The site “provides direct links to over 7000 scholarly periodicals which allow some or all of their online content to be viewed by ANYONE with Internet access for free.” Unfortunately, most of them only offer a sample issue, but a number of them, like the Journal of Islamic Studies, allow you to see abstracts of all articles, which gives you an idea of what’s going on in the field, and some, like Linguistic Discovery, put everything out there for all comers. (Via wood s lot.)

Linguistic Discovery looks like an interesting journal, and I’m happy to have found it. From the Editorial Statement:

We are pleased to launch a new journal, Linguistic Discovery, which is dedicated to the description and analysis of primary linguistic data. The amazing linguistic diversity of our planet poses a great intellectual challenge to linguists as we attempt to define what aspects of language and language use are universal versus those which are particular to subsets of the world’s languages. Linguistic Discovery provides a platform for linguists to explore these issues and to inform others about linguistic phenomena that deepen our understanding of language, as well our appreciation for it. The journal will be published at least two times per year.

In the previous two decades, linguists have become increasingly aware that linguistic diversity is in rapid decline. While there is some disagreement over the specific role that the professional linguist should play in any community’s struggle to maintain or expand the use of its heritage language, all agree that linguists are uniquely suited to the task of accurately documenting and describing the world’s languages. To this end, Linguistic Discovery aims for all of its articles to contain original or hard-to-access data, including cross-linguistic studies whose novelty may not be in the individual pieces of data described, but in the data base.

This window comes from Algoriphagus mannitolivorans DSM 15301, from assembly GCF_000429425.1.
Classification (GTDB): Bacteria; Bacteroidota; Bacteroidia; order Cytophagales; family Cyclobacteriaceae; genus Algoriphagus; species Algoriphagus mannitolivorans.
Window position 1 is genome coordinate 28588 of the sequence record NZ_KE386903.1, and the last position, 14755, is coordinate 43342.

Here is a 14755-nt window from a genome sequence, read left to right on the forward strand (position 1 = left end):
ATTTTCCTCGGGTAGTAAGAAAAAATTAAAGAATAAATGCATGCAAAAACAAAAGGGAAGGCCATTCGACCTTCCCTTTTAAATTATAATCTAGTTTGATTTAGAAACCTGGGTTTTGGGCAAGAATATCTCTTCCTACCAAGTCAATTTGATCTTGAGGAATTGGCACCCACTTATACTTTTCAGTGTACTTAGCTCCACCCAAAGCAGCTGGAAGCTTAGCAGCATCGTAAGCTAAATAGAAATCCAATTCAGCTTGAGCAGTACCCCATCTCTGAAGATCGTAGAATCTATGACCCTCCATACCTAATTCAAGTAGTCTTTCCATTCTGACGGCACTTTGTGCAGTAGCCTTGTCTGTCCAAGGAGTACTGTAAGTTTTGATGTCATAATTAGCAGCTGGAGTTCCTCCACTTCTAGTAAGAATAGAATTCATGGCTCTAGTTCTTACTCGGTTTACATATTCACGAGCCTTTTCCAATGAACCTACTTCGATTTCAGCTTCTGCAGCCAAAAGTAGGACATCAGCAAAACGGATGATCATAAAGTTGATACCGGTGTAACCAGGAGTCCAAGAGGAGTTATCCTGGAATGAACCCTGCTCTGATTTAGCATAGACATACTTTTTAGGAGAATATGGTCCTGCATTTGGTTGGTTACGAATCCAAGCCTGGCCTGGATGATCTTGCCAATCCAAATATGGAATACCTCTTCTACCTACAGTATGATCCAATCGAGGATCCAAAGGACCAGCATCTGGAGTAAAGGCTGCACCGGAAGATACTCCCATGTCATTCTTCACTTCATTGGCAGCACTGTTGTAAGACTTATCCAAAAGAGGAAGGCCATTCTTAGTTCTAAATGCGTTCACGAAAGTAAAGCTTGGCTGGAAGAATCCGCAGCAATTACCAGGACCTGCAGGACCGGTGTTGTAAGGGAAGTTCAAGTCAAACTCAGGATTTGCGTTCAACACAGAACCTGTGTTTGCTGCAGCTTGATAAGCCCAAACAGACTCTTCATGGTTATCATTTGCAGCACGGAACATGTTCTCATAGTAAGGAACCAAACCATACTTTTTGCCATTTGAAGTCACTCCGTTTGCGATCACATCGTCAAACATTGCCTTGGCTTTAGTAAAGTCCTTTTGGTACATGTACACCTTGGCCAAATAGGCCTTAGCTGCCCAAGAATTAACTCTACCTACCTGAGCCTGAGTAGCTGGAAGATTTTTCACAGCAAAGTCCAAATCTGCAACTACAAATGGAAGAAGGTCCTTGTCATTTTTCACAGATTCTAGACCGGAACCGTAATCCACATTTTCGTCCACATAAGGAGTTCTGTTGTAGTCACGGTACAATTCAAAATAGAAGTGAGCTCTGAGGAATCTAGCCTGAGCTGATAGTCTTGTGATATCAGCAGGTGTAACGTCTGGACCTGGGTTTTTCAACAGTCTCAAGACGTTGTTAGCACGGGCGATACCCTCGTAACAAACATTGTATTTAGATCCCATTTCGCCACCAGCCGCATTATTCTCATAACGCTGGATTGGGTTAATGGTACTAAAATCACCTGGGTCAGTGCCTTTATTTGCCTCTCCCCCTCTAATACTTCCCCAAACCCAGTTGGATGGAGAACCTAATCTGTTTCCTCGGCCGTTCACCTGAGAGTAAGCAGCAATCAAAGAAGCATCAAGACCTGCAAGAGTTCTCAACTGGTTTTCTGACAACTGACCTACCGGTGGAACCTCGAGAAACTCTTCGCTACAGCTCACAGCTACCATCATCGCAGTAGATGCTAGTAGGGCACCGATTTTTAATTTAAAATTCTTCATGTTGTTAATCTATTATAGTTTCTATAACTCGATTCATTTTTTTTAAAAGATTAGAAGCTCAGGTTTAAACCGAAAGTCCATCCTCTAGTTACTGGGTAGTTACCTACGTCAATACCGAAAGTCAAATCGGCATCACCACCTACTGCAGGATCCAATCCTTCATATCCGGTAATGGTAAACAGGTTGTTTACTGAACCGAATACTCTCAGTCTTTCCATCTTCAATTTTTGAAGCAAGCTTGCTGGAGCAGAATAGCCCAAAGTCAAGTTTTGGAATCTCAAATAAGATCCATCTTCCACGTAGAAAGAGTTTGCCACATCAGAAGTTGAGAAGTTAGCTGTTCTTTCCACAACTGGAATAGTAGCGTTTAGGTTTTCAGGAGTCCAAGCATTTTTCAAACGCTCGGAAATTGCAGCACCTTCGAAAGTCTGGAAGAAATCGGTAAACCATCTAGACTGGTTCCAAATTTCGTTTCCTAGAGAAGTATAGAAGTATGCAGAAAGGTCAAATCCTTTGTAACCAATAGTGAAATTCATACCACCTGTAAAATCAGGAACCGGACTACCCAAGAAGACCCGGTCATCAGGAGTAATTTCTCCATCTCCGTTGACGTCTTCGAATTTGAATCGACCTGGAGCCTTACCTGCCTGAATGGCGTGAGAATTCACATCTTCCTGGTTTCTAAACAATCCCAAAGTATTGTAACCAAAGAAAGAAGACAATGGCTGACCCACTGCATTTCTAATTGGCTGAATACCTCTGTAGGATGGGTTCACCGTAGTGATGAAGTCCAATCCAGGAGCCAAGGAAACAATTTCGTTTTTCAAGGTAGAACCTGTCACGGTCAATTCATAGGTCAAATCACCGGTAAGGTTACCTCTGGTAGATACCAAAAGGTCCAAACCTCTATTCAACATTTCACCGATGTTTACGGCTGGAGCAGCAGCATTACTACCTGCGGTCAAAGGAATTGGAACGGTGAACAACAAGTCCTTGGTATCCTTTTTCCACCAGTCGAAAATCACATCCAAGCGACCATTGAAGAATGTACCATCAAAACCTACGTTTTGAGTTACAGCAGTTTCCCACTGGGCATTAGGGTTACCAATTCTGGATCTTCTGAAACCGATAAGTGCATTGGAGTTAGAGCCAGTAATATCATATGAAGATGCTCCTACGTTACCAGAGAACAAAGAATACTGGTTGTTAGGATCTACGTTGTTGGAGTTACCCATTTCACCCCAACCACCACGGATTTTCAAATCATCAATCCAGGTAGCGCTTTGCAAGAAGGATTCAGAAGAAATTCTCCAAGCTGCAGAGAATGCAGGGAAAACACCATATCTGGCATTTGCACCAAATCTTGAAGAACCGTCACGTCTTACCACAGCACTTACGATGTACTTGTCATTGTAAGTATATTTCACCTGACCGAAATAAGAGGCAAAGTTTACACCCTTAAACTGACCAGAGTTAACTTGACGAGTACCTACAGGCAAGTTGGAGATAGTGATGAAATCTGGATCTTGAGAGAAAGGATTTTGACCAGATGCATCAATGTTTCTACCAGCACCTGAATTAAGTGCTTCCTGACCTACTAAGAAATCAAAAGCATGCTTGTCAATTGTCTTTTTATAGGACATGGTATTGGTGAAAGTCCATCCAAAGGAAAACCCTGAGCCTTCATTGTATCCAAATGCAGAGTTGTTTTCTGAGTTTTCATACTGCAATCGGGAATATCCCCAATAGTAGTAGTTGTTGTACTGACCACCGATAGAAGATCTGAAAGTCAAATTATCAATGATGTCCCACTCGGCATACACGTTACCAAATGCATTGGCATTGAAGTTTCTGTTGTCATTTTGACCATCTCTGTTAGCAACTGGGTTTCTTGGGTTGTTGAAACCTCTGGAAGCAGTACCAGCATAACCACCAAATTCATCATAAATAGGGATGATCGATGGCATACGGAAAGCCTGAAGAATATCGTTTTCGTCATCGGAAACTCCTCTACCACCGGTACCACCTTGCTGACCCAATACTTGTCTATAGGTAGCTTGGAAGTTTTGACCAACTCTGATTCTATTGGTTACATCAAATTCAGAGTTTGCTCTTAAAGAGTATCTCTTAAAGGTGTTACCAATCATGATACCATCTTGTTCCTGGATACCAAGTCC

While there are a number of specialized journals that cater to the study of a given language or language family, few journals publish for a broad readership on a range of different languages. We believe that exposure to diverse linguistic data is critical for theorizing. Despite widespread agreement with this claim, many journals remain relatively narrow in the sets of languages analyzed and the theoretical topics covered. For this reason, Linguistic Discovery has a particular bias toward lesser-studied languages and phenomena.


  1. Interesting you mention this… I just noticed a mention on Slashdot that Nature is publishing a series of articles on the debate over Open Access Publishing. From

    The Internet is profoundly changing how scientists work and publish. New business models are being tested by publishers, including open access, in which the author pays and content is free to the user. This ongoing web focus will explore current trends and future possibilities. Each week, the website will publish specially commissioned insights and analysis from leading scientists, librarians, publishers and other stakeholders, as well as key links, and articles from our archive. All content is available free.

    More here:

  2. Worm Eater: Thanks for that link!!! It is an issue that I am very interested in.

  3. Thanks for the link, It looks like a useful resource.

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